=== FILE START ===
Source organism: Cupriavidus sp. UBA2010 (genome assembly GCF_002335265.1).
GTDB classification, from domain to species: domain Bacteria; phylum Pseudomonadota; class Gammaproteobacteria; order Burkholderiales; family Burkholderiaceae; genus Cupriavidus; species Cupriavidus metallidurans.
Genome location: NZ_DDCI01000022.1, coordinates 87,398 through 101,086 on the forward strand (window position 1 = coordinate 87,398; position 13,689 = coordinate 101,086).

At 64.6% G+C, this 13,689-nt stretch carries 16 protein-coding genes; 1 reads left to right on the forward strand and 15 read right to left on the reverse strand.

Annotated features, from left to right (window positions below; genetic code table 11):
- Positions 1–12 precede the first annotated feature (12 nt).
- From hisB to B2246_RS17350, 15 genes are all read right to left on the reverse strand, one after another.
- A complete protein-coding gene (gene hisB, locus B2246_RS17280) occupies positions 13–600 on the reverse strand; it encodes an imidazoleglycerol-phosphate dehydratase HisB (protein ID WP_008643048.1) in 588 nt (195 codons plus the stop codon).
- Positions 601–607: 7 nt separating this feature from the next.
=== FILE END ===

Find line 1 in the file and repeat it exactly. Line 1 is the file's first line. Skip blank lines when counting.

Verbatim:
Source organism: Cupriavidus sp. UBA2010 (genome assembly GCF_002335265.1).